The interns work in Perth, Gnaraloo and regional and metropolitan locations in Western Australia.

The job ad is advertised on the  GTCP Facebook page generally during March to April.

conservation-gtcp-interns

Overview

The scientific Gnaraloo Turtle Conservation Program (GTCP) identifies, monitors and protects key coastal nesting rookeries of endangered sea turtles on Gnaraloo beaches, namely loggerhead (Caretta caretta), green (Chelonia mydas) and possibly hawksbill (Eretmochelys imbrictata) turtles. On-ground monitoring surveys commenced in 2008, along with the accompanying protective  Gnaraloo Feral Animal Control Program (GFACP). The Gnaraloo rookeries are significant mainland nesting areas for loggerheads in Western Australia.

conservation-gtcp-seaturtles

The Gnaraloo turtle and feral animal control programs target matters of national environmental significance under the Environment Protection and Biodiversity Conservation Act 1999 (Australia), namely: (1) nationally significant species in the form of threatened fauna in the category of endangered and vulnerable reptiles and (2) key threatening processes namely feral predation of turtle eggs and hatchlings by European red fox (Vulpes vulpes), feral cats and wild dogs. The GTCP collects baseline data on sea turtle nesting activities along the Gnaraloo coastline to identify significance, trends and required management activity to protect endangered marine species and critical coastal nesting habitat. It also trains young professionals and engages the community and schools in conservation activity.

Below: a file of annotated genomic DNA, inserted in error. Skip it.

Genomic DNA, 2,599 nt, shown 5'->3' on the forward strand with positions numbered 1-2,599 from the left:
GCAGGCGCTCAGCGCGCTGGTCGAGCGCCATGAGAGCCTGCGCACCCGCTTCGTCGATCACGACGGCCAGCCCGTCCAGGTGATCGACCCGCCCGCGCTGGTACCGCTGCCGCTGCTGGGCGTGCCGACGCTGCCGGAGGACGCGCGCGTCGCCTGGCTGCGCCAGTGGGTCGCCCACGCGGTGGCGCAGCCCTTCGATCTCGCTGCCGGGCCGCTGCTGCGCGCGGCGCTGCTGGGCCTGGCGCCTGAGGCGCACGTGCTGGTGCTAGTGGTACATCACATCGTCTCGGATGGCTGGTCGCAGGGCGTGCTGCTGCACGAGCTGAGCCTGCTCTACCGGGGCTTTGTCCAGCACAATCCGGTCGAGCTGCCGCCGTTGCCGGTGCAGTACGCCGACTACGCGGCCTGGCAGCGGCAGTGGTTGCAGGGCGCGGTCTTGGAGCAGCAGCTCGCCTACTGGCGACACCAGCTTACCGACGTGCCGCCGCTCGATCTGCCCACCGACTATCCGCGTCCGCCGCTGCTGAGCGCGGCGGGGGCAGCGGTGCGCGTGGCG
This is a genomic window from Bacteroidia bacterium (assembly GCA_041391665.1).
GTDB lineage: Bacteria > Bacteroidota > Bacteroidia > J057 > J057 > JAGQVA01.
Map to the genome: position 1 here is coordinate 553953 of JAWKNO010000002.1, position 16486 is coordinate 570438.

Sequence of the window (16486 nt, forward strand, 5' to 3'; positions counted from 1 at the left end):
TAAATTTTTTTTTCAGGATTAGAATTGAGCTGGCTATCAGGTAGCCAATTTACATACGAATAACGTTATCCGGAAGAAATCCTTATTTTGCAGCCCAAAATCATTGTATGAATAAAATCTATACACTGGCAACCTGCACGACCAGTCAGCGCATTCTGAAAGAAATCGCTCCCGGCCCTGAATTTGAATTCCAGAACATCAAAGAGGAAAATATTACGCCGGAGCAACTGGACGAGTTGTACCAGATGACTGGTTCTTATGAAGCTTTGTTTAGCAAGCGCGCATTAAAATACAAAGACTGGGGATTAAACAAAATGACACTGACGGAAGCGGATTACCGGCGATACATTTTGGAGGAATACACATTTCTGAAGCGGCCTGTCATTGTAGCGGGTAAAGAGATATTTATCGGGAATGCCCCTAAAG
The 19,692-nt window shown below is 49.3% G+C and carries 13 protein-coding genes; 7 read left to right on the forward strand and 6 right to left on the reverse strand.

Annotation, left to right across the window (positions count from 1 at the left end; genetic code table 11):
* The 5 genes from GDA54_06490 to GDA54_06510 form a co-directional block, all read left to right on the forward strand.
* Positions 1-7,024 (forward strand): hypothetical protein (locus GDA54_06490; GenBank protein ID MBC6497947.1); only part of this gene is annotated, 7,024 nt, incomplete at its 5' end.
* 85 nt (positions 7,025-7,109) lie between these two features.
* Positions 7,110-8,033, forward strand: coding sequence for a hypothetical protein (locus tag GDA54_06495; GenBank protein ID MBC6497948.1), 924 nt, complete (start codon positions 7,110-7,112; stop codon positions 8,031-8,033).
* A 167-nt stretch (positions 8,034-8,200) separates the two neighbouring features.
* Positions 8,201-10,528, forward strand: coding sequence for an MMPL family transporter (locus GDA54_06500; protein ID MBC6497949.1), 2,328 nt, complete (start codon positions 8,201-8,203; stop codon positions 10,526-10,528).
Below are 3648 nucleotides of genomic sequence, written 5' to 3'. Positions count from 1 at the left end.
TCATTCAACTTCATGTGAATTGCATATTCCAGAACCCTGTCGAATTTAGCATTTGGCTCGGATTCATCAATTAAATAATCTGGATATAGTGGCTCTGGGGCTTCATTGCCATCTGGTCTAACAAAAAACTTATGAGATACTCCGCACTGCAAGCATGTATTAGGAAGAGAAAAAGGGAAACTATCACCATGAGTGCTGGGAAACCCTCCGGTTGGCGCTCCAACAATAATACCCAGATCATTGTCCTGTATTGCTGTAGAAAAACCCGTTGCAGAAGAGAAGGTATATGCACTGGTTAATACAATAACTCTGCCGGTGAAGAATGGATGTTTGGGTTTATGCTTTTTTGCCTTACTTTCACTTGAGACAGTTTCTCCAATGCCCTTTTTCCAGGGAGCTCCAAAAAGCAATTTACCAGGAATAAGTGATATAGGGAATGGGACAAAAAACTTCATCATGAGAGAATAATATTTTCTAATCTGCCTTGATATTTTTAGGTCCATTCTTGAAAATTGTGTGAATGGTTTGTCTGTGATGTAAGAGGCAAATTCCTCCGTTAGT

The turtle tracking and monitoring methodology used by the Gnaraloo Turtle Conservation Program is based on the Ningaloo Turtle Program in Exmouth.

conservation-gtcp-returningtotheocean

Turtle nesting and feral predation activities are monitored at the Gnaraloo rookeries from 1 November - 28 February each year, with 4 months of daily surveys on foot of targeted beaches (for 7 days per week, including day and night surveys). The work is undertaken by seasonal GTCP field research teams which include scientific interns from Australia and all over the world who are appointed under the GTCP Scientific Internship Program. Universities, Honours and PhD students also conduct their own research projects on sea turtles and other subjects in the Gnaraloo rookeries.